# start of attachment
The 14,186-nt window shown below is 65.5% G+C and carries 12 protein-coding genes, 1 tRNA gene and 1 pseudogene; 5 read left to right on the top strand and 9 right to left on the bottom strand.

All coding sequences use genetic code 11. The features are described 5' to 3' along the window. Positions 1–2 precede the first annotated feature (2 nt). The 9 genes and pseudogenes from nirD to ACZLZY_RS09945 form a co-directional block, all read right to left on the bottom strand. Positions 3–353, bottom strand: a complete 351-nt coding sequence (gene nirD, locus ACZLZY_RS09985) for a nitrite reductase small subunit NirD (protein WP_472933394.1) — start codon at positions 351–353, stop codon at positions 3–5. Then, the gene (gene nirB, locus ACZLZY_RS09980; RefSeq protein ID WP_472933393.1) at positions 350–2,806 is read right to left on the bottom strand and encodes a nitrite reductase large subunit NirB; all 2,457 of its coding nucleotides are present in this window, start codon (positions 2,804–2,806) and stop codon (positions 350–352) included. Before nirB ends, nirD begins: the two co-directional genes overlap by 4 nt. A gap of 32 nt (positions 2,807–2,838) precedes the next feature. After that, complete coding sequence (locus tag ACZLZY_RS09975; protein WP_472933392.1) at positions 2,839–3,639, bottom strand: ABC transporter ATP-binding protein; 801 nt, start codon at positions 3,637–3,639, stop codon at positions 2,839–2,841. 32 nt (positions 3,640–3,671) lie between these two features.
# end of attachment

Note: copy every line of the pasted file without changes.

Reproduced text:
The 14,186-nt window shown below is 65.5% G+C and carries 12 protein-coding genes, 1 tRNA gene and 1 pseudogene; 5 read left to right on the top strand and 9 right to left on the bottom strand.

All coding sequences use genetic code 11. The features are described 5' to 3' along the window. Positions 1–2 precede the first annotated feature (2 nt). The 9 genes and pseudogenes from nirD to ACZLZY_RS09945 form a co-directional block, all read right to left on the bottom strand. Positions 3–353, bottom strand: a complete 351-nt coding sequence (gene nirD, locus ACZLZY_RS09985) for a nitrite reductase small subunit NirD (protein WP_472933394.1) — start codon at positions 351–353, stop codon at positions 3–5. Then, the gene (gene nirB, locus ACZLZY_RS09980; RefSeq protein ID WP_472933393.1) at positions 350–2,806 is read right to left on the bottom strand and encodes a nitrite reductase large subunit NirB; all 2,457 of its coding nucleotides are present in this window, start codon (positions 2,804–2,806) and stop codon (positions 350–352) included. Before nirB ends, nirD begins: the two co-directional genes overlap by 4 nt. A gap of 32 nt (positions 2,807–2,838) precedes the next feature. After that, complete coding sequence (locus tag ACZLZY_RS09975; protein WP_472933392.1) at positions 2,839–3,639, bottom strand: ABC transporter ATP-binding protein; 801 nt, start codon at positions 3,637–3,639, stop codon at positions 2,839–2,841. 32 nt (positions 3,640–3,671) lie between these two features.